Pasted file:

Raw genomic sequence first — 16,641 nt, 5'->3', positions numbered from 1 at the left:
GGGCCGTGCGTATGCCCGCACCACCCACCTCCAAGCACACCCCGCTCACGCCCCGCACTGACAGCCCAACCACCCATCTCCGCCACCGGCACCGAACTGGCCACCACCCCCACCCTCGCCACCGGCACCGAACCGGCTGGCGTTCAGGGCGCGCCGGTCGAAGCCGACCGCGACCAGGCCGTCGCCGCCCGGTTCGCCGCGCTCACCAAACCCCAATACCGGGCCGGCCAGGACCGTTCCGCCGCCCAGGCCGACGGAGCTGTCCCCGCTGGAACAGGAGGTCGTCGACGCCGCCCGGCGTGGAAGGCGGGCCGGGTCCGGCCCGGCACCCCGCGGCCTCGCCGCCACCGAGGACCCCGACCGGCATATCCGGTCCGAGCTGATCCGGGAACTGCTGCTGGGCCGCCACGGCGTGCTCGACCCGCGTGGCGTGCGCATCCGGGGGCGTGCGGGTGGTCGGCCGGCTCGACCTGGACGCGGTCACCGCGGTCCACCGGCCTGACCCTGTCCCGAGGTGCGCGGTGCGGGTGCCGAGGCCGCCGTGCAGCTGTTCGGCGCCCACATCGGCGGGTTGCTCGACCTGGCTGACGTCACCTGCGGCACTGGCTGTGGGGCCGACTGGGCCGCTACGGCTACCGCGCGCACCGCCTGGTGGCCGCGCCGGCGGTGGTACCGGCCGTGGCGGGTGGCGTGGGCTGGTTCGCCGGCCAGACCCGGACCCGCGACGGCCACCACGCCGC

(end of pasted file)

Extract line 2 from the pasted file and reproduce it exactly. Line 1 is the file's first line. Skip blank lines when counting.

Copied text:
GGGCCGTGCGTATGCCCGCACCACCCACCTCCAAGCACACCCCGCTCACGCCCCGCACTGACAGCCCAACCACCCATCTCCGCCACCGGCACCGAACTGGCCACCACCCCCACCCTCGCCACCGGCACCGAACCGGCTGGCGTTCAGGGCGCGCCGGTCGAAGCCGACCGCGACCAGGCCGTCGCCGCCCGGTTCGCCGCGCTCACCAAACCCCAATACCGGGCCGGCCAGGACCGTTCCGCCGCCCAGGCCGACGGAGCTGTCCCCGCTGGAACAGGAGGTCGTCGACGCCGCCCGGCGTGGAAGGCGGGCCGGGTCCGGCCCGGCACCCCGCGGCCTCGCCGCCACCGAGGACCCCGACCGGCATATCCGGTCCGAGCTGATCCGGGAACTGCTGCTGGGCCGCCACGGCGTGCTCGACCCGCGTGGCGTGCGCATCCGGGGGCGTGCGGGTGGTCGGCCGGCTCGACCTGGACGCGGTCACCGCGGTCCACCGGCCTGACCCTGTCCCGAGGTGCGCGGTGCGGGTGCCGAGGCCGCCGTGCAGCTGTTCGGCGCCCACATCGGCGGGTTGCTCGACCTGGCTGACGTCACCTGCGGCACTGGCTGTGGGGCCGACTGGGCCGCTACGGCTACCGCGCGCACCGCCTGGTGGCCGCGCCGGCGGTGGTACCGGCCGTGGCGGGTGGCGTGGGCTGGTTCGCCGGCCAGACCCGGACCCGCGACGGCCACCACGCCGC